We were very fortunate to receive Fusion funding for our collaboration between colleagues and students in Health and Social Sciences, Sports Science, and a variety of external practice partners. Essentially the funding will enable us to obtain psychophysiological recording equipment to be used to measure emotional responses in a wide variety of learning and training settings. Below is a screenshot of a typical recording from this kind of equipment.
Huge progress has been made over the last couple of decades in our understanding of emotion and feelings. A compelling conclusion from this enormous body of work is the primacy of emotion in how we operate in the world. Darwin knew this, as did Freud, but many still cling to the notion of the achievements of homo sapiens (“wise man”!) as founded on cognition and rational thinking. For them, feelings are a vestigial remnant of our evolutionary past, not dissimilar to the appendix – no longer having any purpose, and also potentially a threat to our well being.
Affective neuroscience completely opposes this so-called rational approach: emotions and feelings guided our survival in our evolutionary past, but the big news is that they still do! Accumulations of theory and research from fields such as affective neuroscience, positive psychology, and health psychology support this simple but crucial switch in emphasis. Some everyday practice reveals the primacy of emotion, for example emotionally skilled doctors tend to bring about better health outcomes for their patients, children are taught to pay attention to their ‘uh oh’ signs (involuntary emotional responses of sweaty palms and heart beating faster) to keep them safe. So emotions are not the redundant and fickle “appendix” of our behavioural systems, but in fact are their driving force.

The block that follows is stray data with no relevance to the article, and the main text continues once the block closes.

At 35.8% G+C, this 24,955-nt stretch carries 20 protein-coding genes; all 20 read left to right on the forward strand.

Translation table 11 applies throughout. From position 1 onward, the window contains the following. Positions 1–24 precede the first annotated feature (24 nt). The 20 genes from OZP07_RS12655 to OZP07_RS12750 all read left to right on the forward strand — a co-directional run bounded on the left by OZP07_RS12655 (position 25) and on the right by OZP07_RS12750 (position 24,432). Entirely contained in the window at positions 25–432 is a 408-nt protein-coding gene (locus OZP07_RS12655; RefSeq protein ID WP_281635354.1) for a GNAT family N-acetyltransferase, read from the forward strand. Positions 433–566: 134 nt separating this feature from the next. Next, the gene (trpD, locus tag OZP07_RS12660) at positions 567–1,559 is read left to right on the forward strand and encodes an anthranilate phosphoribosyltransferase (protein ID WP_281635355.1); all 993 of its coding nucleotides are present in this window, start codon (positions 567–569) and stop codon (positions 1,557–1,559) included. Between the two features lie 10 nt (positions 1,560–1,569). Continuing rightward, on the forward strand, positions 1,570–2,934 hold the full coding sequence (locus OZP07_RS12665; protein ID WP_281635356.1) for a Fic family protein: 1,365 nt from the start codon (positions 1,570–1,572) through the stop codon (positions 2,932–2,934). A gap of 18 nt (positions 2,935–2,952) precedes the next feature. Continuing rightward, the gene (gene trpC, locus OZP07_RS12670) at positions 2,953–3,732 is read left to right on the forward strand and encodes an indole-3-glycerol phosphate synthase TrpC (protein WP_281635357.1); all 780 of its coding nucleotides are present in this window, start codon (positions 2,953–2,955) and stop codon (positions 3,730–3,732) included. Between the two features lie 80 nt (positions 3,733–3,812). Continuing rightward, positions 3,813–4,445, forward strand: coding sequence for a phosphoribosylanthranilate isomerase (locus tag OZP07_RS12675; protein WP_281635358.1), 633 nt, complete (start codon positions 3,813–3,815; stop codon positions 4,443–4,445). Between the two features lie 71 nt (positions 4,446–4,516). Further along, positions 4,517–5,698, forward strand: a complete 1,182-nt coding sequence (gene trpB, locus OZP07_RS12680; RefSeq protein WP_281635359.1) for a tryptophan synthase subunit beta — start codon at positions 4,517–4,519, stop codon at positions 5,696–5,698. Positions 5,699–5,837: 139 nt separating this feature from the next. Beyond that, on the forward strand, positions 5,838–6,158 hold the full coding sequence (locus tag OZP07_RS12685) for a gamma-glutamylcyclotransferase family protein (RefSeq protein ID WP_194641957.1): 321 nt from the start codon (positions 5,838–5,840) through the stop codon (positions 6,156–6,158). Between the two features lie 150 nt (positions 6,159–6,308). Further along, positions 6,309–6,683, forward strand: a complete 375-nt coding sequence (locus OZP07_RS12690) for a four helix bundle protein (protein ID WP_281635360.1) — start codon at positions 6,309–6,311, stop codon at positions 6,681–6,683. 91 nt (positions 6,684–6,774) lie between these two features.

Despite an array of pragmatic findings about the way emotions and feelings work, this largely ‘pure’ body of neuroscience has not been directly applied to any particular field of practice. This project aims to correct that omission. The applications of affective science to how we learn and change our behaviour are potentially enormous, as the physiological emotional measures offer a straightforward ‘window’ into the person’s emotional responses.
The Fusion funding enables us to build on one of the applications, through running a study developing a previous pilot. This will be based on a form of training using natural horsemanship that has been demonstrated to be very successful in behaviour change for young offenders and young people who do not engage with school. This is an example of what it looks like (thanks to TheHorseCourse for the picture):
The equipment, and experience gained through carrying out the initial study, will also allow for projects with other practice partners to go ahead, for example, work with people with acquired brain injuries, and children with profound learning disabilities. If any of this interests you, please get in touch with Sid Carter or Emma Kavanagh, and we’d be glad to tell you more.